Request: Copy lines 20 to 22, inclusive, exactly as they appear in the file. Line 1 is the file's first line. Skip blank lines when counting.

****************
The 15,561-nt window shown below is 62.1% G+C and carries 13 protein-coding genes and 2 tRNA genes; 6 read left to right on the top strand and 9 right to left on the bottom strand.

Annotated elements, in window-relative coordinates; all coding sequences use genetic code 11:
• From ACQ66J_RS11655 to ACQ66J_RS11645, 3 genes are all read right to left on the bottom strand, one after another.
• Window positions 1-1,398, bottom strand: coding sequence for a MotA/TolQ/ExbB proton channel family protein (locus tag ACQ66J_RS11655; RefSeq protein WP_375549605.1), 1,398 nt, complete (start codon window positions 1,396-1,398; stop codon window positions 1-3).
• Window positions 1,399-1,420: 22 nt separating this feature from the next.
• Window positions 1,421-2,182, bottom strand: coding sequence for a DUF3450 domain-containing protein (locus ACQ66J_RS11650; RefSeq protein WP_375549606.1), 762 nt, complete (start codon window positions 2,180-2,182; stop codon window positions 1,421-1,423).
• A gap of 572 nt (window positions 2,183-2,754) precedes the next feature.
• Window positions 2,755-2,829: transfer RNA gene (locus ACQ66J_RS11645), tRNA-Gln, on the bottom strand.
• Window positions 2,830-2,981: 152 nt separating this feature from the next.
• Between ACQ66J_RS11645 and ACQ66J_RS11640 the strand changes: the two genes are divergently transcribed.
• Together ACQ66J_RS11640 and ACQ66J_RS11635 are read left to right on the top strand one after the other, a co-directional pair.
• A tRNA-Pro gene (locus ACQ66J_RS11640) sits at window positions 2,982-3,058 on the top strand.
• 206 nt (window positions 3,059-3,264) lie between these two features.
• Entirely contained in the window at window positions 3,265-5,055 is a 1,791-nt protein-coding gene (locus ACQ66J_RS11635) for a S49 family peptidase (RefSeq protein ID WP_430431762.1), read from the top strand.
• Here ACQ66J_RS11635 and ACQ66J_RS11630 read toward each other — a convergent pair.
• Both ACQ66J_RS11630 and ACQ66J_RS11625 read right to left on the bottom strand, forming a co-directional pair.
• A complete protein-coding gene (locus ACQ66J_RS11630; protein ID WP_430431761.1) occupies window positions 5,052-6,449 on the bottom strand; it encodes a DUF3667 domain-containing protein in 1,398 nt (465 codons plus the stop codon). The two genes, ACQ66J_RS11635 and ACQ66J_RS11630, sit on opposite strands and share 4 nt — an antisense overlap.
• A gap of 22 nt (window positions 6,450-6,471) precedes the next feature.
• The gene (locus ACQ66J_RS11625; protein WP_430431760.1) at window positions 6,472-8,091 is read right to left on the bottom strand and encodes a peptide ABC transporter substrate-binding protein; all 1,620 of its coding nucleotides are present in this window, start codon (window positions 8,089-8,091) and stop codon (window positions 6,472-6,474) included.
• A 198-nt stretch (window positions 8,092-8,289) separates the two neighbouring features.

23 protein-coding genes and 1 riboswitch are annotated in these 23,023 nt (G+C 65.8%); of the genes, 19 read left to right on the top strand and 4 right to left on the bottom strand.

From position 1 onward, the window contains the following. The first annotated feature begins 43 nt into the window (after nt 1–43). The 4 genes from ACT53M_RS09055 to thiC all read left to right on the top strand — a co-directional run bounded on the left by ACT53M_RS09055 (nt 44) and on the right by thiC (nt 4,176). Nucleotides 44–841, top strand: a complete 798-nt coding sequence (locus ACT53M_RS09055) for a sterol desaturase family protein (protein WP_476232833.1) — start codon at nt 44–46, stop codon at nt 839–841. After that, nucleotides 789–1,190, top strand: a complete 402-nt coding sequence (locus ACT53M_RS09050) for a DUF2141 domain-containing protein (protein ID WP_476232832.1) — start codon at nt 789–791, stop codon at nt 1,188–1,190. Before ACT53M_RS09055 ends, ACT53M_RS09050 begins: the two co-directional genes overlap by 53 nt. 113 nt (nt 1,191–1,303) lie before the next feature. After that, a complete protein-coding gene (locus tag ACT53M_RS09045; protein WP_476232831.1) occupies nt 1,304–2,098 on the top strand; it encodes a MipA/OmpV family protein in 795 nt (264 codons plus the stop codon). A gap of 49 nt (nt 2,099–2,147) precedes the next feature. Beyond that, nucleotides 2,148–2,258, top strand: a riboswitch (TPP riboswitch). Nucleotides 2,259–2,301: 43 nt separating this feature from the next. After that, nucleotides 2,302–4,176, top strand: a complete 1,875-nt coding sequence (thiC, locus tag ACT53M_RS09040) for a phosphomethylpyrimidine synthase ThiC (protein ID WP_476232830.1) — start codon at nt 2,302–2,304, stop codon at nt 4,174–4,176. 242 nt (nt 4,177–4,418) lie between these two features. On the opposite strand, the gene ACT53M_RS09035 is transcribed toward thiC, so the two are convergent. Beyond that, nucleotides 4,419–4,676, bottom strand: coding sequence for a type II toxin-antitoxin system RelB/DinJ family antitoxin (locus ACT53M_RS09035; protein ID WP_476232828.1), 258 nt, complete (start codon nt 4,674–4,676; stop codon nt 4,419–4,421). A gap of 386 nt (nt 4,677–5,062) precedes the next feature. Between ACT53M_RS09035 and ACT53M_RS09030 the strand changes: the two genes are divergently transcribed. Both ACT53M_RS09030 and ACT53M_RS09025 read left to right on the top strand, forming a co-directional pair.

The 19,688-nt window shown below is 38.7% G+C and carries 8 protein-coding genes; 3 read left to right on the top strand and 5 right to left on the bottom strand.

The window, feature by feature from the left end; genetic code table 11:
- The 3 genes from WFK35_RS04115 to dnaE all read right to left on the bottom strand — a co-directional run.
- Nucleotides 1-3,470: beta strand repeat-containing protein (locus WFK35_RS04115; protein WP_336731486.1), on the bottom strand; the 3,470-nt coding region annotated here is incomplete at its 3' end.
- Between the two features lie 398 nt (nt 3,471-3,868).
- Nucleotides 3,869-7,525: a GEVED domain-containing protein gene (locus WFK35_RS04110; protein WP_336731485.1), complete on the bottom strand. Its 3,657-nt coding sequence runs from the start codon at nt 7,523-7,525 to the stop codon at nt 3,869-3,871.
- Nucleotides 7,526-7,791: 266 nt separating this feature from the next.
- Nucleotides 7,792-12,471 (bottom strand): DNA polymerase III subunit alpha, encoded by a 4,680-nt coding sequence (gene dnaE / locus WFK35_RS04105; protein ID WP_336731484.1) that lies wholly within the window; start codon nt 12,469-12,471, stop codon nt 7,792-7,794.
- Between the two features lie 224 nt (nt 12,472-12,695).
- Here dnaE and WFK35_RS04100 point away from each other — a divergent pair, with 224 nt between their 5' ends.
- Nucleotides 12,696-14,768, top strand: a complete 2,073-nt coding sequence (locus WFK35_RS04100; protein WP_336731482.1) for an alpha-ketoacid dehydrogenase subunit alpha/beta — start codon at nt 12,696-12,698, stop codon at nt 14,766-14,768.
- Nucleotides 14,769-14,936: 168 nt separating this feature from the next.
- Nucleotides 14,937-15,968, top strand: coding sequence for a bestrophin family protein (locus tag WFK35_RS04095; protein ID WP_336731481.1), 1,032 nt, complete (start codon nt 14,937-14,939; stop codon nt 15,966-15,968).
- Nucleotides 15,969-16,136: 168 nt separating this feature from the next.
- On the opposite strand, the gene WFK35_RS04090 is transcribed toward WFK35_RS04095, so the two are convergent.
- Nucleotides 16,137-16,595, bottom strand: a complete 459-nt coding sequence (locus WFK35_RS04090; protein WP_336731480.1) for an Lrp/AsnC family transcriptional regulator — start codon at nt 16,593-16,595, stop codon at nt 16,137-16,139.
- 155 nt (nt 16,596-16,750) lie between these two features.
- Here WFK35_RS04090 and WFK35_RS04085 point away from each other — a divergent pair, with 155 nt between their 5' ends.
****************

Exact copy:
• A 198-nt stretch (window positions 8,092-8,289) separates the two neighbouring features.

23 protein-coding genes and 1 riboswitch are annotated in these 23,023 nt (G+C 65.8%); of the genes, 19 read left to right on the top strand and 4 right to left on the bottom strand.

From position 1 onward, the window contains the following. The first annotated feature begins 43 nt into the window (after nt 1–43). The 4 genes from ACT53M_RS09055 to thiC all read left to right on the top strand — a co-directional run bounded on the left by ACT53M_RS09055 (nt 44) and on the right by thiC (nt 4,176). Nucleotides 44–841, top strand: a complete 798-nt coding sequence (locus ACT53M_RS09055) for a sterol desaturase family protein (protein WP_476232833.1) — start codon at nt 44–46, stop codon at nt 839–841. After that, nucleotides 789–1,190, top strand: a complete 402-nt coding sequence (locus ACT53M_RS09050) for a DUF2141 domain-containing protein (protein ID WP_476232832.1) — start codon at nt 789–791, stop codon at nt 1,188–1,190. Before ACT53M_RS09055 ends, ACT53M_RS09050 begins: the two co-directional genes overlap by 53 nt. 113 nt (nt 1,191–1,303) lie before the next feature. After that, a complete protein-coding gene (locus tag ACT53M_RS09045; protein WP_476232831.1) occupies nt 1,304–2,098 on the top strand; it encodes a MipA/OmpV family protein in 795 nt (264 codons plus the stop codon). A gap of 49 nt (nt 2,099–2,147) precedes the next feature. Beyond that, nucleotides 2,148–2,258, top strand: a riboswitch (TPP riboswitch). Nucleotides 2,259–2,301: 43 nt separating this feature from the next. After that, nucleotides 2,302–4,176, top strand: a complete 1,875-nt coding sequence (thiC, locus tag ACT53M_RS09040) for a phosphomethylpyrimidine synthase ThiC (protein ID WP_476232830.1) — start codon at nt 2,302–2,304, stop codon at nt 4,174–4,176. 242 nt (nt 4,177–4,418) lie between these two features. On the opposite strand, the gene ACT53M_RS09035 is transcribed toward thiC, so the two are convergent. Beyond that, nucleotides 4,419–4,676, bottom strand: coding sequence for a type II toxin-antitoxin system RelB/DinJ family antitoxin (locus ACT53M_RS09035; protein ID WP_476232828.1), 258 nt, complete (start codon nt 4,674–4,676; stop codon nt 4,419–4,421). A gap of 386 nt (nt 4,677–5,062) precedes the next feature. Between ACT53M_RS09035 and ACT53M_RS09030 the strand changes: the two genes are divergently transcribed. Both ACT53M_RS09030 and ACT53M_RS09025 read left to right on the top strand, forming a co-directional pair.